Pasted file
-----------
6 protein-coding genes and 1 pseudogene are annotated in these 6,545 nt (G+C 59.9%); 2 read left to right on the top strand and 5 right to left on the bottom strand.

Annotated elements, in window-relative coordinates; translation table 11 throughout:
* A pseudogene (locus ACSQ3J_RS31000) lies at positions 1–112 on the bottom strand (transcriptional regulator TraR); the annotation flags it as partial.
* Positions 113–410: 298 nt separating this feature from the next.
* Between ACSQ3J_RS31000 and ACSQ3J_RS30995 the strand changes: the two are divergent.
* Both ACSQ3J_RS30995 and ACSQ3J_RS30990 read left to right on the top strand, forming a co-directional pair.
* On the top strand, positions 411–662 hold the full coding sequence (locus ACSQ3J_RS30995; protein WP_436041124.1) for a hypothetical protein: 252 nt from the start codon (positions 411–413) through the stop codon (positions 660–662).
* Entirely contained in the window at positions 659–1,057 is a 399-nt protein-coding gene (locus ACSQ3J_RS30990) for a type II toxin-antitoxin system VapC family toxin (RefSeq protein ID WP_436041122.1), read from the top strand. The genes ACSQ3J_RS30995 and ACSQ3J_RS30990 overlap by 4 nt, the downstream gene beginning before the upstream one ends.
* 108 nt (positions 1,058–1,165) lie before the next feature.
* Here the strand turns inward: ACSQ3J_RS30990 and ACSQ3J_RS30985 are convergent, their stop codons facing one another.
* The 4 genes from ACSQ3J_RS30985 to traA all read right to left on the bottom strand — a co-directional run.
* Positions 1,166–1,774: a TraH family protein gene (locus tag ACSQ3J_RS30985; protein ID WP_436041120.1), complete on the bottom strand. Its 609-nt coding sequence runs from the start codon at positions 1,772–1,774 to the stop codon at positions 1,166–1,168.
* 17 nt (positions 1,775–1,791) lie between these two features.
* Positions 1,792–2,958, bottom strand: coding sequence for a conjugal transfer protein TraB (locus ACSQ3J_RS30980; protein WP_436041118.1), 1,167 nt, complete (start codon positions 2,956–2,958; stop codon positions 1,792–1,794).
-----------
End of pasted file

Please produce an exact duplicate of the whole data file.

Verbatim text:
6 protein-coding genes and 1 pseudogene are annotated in these 6,545 nt (G+C 59.9%); 2 read left to right on the top strand and 5 right to left on the bottom strand.

Annotated elements, in window-relative coordinates; translation table 11 throughout:
* A pseudogene (locus ACSQ3J_RS31000) lies at positions 1–112 on the bottom strand (transcriptional regulator TraR); the annotation flags it as partial.
* Positions 113–410: 298 nt separating this feature from the next.
* Between ACSQ3J_RS31000 and ACSQ3J_RS30995 the strand changes: the two are divergent.
* Both ACSQ3J_RS30995 and ACSQ3J_RS30990 read left to right on the top strand, forming a co-directional pair.
* On the top strand, positions 411–662 hold the full coding sequence (locus ACSQ3J_RS30995; protein WP_436041124.1) for a hypothetical protein: 252 nt from the start codon (positions 411–413) through the stop codon (positions 660–662).
* Entirely contained in the window at positions 659–1,057 is a 399-nt protein-coding gene (locus ACSQ3J_RS30990) for a type II toxin-antitoxin system VapC family toxin (RefSeq protein ID WP_436041122.1), read from the top strand. The genes ACSQ3J_RS30995 and ACSQ3J_RS30990 overlap by 4 nt, the downstream gene beginning before the upstream one ends.
* 108 nt (positions 1,058–1,165) lie before the next feature.
* Here the strand turns inward: ACSQ3J_RS30990 and ACSQ3J_RS30985 are convergent, their stop codons facing one another.
* The 4 genes from ACSQ3J_RS30985 to traA all read right to left on the bottom strand — a co-directional run.
* Positions 1,166–1,774: a TraH family protein gene (locus tag ACSQ3J_RS30985; protein ID WP_436041120.1), complete on the bottom strand. Its 609-nt coding sequence runs from the start codon at positions 1,772–1,774 to the stop codon at positions 1,166–1,168.
* 17 nt (positions 1,775–1,791) lie between these two features.
* Positions 1,792–2,958, bottom strand: coding sequence for a conjugal transfer protein TraB (locus ACSQ3J_RS30980; protein WP_436041118.1), 1,167 nt, complete (start codon positions 2,956–2,958; stop codon positions 1,792–1,794).